Even while his restaurant continued to grow, it wasn't until age 62 that Colonel Sanders franchised his first restaurant. To promote his product, he drove all over the country, cooking batches of chicken for restaurant owners and their employees. His secret recipe chicken was rejected more than 1,000 times before a restaurant finally said yes. The rest, as they say, is history. By age 74, Colonel Sanders had more than 600 franchised outlets for his chicken in the United States and Canada.

Related: How Old Is Too Old to Start a Business? The Answer May Surprise You.

Research backs older entrepreneurs.

These are only four examples of people who overcame their fears, but I could name countless others who didn't listen when the critics told them it was too late in life to begin pursuing huge ideas. It's a good thing they didn't listen because research shows that businesses started by older people, on average, are actually more successful than those started by their younger counterparts.

People in their 50s and 60s aren't the only ones who experience this fear. I have seen this fear play out in the lives of 30- and 40-somethings, too. What these individuals don't understand is that there's even more research telling us that entrepreneurs tend to become better with age. A recent study shows that age 45 is the prime age to start a business. According to the Bureau of Labor Statistics, 55.5 percent of the workforce was 45 years or older and self-employed in 2009. Some of these entrepreneurs have been self-employed for much or all of their careers, but others made the transition to self-employment later in life. And even though many of these people made the transition later in their careers, most people will still fall for the lie that 45 is too late.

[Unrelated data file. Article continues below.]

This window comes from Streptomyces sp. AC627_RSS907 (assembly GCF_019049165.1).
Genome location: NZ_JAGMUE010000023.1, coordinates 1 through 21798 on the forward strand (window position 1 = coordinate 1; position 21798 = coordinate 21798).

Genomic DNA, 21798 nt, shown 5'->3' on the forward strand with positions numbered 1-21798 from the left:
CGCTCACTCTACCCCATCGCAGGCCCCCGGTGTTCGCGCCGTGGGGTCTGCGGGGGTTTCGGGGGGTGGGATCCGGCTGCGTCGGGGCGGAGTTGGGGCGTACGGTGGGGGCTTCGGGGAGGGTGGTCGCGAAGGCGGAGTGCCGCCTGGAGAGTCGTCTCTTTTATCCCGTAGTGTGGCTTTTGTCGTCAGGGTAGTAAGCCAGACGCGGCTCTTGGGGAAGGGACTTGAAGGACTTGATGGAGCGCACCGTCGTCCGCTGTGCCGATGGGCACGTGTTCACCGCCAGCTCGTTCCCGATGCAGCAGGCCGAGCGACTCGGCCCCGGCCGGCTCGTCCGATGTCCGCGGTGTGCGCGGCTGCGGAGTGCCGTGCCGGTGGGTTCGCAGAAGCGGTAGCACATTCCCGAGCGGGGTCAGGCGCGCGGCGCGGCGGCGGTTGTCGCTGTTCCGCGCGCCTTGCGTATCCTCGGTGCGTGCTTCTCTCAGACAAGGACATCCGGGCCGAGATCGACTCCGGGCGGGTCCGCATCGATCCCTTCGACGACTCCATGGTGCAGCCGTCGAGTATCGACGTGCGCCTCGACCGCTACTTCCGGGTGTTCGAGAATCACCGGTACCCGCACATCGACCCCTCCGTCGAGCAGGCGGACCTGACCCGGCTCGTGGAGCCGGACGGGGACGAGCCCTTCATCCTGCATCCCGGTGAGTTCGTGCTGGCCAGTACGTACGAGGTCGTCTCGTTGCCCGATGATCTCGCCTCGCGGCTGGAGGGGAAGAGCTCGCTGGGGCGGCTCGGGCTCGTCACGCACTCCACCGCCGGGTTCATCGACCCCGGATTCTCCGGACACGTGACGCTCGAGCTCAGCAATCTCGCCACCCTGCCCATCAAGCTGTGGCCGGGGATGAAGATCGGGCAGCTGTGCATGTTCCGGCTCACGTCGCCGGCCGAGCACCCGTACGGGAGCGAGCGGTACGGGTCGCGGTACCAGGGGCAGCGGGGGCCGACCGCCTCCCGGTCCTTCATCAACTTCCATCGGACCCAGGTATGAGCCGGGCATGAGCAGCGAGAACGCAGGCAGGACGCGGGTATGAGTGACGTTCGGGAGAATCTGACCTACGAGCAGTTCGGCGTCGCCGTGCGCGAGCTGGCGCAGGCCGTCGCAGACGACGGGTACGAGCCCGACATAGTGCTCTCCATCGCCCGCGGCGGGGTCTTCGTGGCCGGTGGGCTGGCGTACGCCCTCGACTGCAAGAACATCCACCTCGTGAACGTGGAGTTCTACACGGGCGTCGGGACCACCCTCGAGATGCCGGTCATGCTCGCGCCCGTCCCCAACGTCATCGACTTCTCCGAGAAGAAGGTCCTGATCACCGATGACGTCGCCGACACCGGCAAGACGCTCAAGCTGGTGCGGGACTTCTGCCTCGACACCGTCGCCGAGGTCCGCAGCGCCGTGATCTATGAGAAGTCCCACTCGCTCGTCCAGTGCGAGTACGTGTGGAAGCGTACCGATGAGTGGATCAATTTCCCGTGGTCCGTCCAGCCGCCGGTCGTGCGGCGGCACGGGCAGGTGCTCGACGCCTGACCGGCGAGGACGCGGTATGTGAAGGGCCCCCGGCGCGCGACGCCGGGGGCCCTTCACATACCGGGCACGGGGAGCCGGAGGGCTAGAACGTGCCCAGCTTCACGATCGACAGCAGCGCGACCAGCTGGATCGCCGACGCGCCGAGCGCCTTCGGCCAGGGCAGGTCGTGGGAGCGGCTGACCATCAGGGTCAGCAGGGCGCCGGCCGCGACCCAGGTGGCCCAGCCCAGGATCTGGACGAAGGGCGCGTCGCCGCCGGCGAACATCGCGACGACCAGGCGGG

Most people between the ages of 35 and 55 feel trapped once they have been with a company for 10 years or more because of the benefits received from tenure. This perception may cause some people to believe that the only option available is to remain enslaved to their present circumstances, which is nonsense. They fall for the lie that the previous 10 years are more important than the next 10 years. They settle in for doing something great "someday," and remain stuck in their complacency. You'll know if you find yourself in a career like this when passion and hope are both nonexistent. Without these two ingredients, risk doesn't seem worth the effort, leaving bravery to only be a mere thought.

Related: Lessons From a 91-Year-Old Entrepreneur That Are Still Relevant Today

So, how do you find hope? You will find hope when you have a reason big enough to put forth your time, energy, and money; a dream so big that your pursuit pales in comparison to your effort. You need hope to find bravery, even when you feel it's too late to be brave. To have a reason big enough to take the first step; to have a reason big enough to take risks; and to have a reason big enough to find bravery -- all of these things stem from the perseverance found in hope.

Whether you find yourself just starting out in business, or you've been in business for years, fear will tell you that it's too late, but hope is fear's nemesis. Don't believe "someone has already done this," or "the market isn't ready for this," or "I'm not ready."

Sure, bad days will come and go, and things you never planned for will happen, but such is life. It is only when you find hope that you will learn to dream a little bigger, fight a little harder, and find bravery sooner rather than later. And even if the fear you are currently facing looks too big to face, know that hope is more powerful than fear could ever be.

Adam Kirk Smith

Entrepreneur, Writer, and Speaker

Adam Kirk Smith is an entrepreneur, speaker and writer. He resides with his family in Colorado. Find out more about Adam at